How Far We've Come with NGS Super - Learning and earning with TAFE

Part 2: Learning and earning with TAFE

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Set the scene…
We're taking a trip back to the middle of last century… After WWII, Australia was primed for growth. We had investors willing to take a punt on our development, favourable terms of trade, and efficiencies we’d worked out during the war effort. And we had workers - Aussies who served in the war were coming home and significant numbers of people left Europe for a fresh start in Oz.

So things were happening?
Yep, the country was building - literally lots of construction work was happening from homes in the suburbs to massive infrastructure projects like the Snowy Hydro Scheme.

Which takes people...
Exactly, and we needed people with technical skills to pitch in. The Australian Government came up with the Commonwealth Reconstruction Training Scheme to skill up those troops coming back so they could get work in practical jobs.

Did it work?
It did - by the middle of 1951, over 300,000 Aussies had taken part in the scheme. It did what it had to do and wrapped up. But it laid the groundwork for what we now call TAFE.

Remind me what TAFE is…
Happy to. It stands for Technical and Further Education.

So that’s how it came into being? 
It took a bit - technical colleges sprung up, and then in the 1970s, the government set up the Technical and Further Education Commission. That's when TAFE got national recognition and the Australian Government started pitching in funding in the '70s.

Which is the system we know today?
Mostly. Nowadays, TAFEs are operated and mainly funded by state and territory governments, but the federal government still chips in quite a bit.

Where are we today?

These days, the focus of TAFE is broad. Where there’s a job that requires a registered skill, there is a TAFE course. Yes, there’s training for electricians and mechanics, but there are also courses across hair and beauty, food prep, business and a whole lot more. 

Why that matters: Variety is the spice of life, but in recent years, there’s been a real push to make sure the courses on offer match up with what employers need.

Which are: Increasing our carer workforce is a priority - that’s aged carers, child carers, disability carers. And of course, more tradies… And looking into the future, the big 2 are in tech and sustainability.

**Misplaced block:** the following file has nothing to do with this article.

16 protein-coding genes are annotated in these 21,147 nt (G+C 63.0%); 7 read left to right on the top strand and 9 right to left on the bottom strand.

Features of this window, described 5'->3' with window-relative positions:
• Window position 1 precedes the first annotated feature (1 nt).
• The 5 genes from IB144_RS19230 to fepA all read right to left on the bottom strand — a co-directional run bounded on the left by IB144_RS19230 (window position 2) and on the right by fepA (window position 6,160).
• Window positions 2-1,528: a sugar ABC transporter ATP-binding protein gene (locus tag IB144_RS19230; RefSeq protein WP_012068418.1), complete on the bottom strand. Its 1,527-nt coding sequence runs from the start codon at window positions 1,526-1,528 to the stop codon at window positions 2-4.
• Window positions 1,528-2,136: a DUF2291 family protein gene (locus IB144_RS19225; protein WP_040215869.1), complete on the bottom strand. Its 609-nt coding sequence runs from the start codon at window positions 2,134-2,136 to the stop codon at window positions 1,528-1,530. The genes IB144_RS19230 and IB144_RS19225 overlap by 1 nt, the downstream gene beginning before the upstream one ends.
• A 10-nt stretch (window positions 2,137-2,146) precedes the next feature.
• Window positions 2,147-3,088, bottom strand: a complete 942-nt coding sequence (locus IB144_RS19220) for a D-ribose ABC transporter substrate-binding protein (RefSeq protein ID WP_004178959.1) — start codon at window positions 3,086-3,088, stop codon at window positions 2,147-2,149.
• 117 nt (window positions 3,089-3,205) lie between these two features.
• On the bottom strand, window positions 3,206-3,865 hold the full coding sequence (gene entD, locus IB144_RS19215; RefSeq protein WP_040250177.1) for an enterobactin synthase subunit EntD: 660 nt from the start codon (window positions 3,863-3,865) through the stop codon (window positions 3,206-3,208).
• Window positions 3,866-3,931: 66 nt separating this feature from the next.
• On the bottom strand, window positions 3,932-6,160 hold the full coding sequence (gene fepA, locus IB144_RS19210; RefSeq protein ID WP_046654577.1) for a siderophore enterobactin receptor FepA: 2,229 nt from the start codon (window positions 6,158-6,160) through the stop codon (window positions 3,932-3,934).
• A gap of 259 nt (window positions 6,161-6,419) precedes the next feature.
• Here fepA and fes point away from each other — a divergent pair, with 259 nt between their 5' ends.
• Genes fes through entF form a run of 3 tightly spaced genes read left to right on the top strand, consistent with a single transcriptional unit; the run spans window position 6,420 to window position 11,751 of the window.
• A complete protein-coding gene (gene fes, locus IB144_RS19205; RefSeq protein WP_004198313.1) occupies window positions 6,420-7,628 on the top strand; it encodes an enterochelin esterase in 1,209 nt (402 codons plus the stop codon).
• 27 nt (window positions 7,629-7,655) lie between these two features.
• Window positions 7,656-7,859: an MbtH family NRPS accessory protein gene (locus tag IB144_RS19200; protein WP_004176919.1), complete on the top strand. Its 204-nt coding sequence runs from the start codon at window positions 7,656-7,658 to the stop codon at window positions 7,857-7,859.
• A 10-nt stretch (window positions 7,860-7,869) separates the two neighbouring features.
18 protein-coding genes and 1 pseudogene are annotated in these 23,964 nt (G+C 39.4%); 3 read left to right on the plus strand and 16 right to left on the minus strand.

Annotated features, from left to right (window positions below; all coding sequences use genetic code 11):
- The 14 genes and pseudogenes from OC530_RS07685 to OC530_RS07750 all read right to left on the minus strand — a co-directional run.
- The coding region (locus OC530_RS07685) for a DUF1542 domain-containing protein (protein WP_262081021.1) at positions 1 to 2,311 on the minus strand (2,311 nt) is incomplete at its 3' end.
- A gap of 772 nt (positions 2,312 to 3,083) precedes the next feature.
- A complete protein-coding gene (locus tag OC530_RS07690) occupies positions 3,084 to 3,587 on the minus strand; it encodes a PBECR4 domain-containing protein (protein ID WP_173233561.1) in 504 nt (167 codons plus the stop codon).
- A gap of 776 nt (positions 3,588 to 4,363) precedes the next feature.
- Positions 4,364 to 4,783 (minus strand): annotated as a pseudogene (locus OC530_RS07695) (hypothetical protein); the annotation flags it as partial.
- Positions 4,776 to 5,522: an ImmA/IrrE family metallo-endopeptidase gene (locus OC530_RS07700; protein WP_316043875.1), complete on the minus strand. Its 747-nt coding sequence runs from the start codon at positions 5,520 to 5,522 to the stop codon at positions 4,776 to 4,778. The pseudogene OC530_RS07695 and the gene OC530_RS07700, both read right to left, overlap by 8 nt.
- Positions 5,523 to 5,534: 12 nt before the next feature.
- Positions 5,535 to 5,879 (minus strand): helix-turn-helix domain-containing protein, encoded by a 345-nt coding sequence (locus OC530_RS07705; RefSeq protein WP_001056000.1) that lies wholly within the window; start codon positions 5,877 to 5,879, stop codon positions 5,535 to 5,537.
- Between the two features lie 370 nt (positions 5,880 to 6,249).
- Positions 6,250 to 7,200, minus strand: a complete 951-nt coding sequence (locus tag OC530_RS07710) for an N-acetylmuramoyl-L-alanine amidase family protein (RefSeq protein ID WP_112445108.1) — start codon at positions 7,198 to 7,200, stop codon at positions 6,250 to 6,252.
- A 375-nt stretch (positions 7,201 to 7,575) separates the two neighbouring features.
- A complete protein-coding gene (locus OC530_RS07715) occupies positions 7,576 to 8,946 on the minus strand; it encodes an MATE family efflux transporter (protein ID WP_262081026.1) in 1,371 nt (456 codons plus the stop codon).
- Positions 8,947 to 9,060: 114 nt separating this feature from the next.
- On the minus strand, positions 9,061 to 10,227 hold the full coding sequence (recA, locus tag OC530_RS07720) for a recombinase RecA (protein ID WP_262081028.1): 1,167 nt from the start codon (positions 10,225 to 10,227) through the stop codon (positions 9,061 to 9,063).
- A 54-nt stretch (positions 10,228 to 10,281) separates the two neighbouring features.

The numbers

• $124 - the average hourly rate for a tradie in Melbourne. It ranks them 7th in the world, and based on an average of 38.5 hours per week, it means an annual income of over $243,000. Not too shabby…

• $2,000 - the average amount more TAFE graduates earn on their starting salaries compared to university graduates. And not to mention the cheaper fees TAFE students pay for their courses.

• 332 - The number of occupations with Aussie workers in short supply in 2023. The figures mean 36% of jobs experienced worker shortages over the past year, up from 31% in 2022 and 19% in 2021.

Where to from here?

Each year, the Australian Government publishes the Skills Priority List - it’s a stocktake of all the jobs where we're short on skilled workers. Australia's ageing population means fewer working-age Aussies per capita on the horizon, so there's a big push to ensure our workforce can meet the skills demand down the road.

• Jim Chalmers touched on this when he released the Australia Employment White Paper in September. A big part of it? You guessed it - technical education. The mission? To double the number of people finishing higher apprenticeships in the tech, sustainability and carer sectors over the next 5 years.

• There’s another piece to this puzzle - the lingering perception that TAFE isn't as prestigious as uni. The government is on a mission to change that with its five-year National Skills Agreement. It's $30 billion in combined state, territory and federal funding over the next 5 years, including federal support for an additional 300,000 fee-free TAFE and VET training spots. This kicks off in January next year.

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